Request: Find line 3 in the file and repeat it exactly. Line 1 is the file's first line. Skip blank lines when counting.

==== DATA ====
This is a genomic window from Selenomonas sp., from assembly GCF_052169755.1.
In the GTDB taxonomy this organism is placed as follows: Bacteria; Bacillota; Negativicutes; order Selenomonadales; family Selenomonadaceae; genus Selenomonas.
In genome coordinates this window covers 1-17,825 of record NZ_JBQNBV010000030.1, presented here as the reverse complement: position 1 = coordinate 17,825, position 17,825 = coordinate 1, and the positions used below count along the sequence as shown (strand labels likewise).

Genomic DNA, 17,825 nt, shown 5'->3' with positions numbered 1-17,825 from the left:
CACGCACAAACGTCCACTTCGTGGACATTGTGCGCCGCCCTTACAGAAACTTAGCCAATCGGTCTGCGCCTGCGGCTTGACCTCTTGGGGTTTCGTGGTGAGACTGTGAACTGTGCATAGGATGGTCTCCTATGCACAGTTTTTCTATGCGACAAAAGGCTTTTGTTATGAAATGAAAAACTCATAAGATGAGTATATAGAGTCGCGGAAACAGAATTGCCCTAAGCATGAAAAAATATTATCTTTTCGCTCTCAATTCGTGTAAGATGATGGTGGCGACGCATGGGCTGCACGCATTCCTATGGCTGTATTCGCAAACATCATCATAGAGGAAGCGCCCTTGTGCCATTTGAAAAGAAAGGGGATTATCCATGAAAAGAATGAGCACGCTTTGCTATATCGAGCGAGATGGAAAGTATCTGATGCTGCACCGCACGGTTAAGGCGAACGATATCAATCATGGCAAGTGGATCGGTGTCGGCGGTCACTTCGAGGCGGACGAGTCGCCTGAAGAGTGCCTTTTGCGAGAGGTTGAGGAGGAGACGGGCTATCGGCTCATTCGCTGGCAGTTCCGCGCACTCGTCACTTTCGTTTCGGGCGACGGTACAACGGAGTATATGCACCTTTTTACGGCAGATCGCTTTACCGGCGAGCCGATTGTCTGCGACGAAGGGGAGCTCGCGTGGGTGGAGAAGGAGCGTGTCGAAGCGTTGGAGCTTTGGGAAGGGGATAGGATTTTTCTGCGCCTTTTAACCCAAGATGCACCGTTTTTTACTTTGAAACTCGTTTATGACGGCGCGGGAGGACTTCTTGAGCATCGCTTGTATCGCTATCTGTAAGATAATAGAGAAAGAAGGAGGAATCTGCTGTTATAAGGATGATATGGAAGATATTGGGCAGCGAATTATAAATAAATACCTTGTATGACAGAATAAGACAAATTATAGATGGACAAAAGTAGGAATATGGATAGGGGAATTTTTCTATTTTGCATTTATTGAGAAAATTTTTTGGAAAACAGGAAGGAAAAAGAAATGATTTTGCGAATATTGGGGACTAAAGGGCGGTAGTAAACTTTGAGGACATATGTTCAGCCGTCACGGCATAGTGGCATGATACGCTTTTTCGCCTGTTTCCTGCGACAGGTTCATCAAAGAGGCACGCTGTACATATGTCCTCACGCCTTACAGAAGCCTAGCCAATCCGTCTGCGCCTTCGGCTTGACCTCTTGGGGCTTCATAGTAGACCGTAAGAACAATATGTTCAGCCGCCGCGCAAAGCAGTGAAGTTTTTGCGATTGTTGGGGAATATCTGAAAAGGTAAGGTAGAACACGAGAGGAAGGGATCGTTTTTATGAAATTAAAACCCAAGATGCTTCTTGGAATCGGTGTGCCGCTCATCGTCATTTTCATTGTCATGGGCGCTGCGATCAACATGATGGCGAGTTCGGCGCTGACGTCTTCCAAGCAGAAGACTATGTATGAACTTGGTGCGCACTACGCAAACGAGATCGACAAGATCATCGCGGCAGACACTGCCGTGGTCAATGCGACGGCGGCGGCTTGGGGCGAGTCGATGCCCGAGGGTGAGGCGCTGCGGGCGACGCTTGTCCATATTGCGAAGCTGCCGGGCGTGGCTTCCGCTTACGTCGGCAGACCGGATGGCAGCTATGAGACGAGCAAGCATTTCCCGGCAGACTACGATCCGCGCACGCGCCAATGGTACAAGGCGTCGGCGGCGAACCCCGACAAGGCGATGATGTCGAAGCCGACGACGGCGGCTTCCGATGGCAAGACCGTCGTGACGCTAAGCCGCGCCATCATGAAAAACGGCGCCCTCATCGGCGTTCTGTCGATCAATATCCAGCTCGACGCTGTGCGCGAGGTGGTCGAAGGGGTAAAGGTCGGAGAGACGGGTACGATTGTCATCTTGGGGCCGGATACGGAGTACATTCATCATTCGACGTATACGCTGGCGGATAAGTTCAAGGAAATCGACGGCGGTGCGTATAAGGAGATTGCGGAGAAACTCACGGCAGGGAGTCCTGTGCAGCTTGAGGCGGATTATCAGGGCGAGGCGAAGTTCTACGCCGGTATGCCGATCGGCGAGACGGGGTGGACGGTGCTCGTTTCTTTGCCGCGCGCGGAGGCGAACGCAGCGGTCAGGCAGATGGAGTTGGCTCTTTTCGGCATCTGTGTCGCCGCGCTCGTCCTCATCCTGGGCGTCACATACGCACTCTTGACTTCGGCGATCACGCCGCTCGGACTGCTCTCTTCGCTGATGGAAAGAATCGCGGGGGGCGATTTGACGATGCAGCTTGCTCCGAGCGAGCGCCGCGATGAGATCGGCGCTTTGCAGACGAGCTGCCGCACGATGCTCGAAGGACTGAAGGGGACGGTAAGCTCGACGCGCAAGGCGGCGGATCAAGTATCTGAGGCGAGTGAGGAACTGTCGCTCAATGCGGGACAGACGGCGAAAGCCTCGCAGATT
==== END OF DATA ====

In genome coordinates this window covers 1-17,825 of record NZ_JBQNBV010000030.1, presented here as the reverse complement: position 1 = coordinate 17,825, position 17,825 = coordinate 1, and the positions used below count along the sequence as shown (strand labels likewise).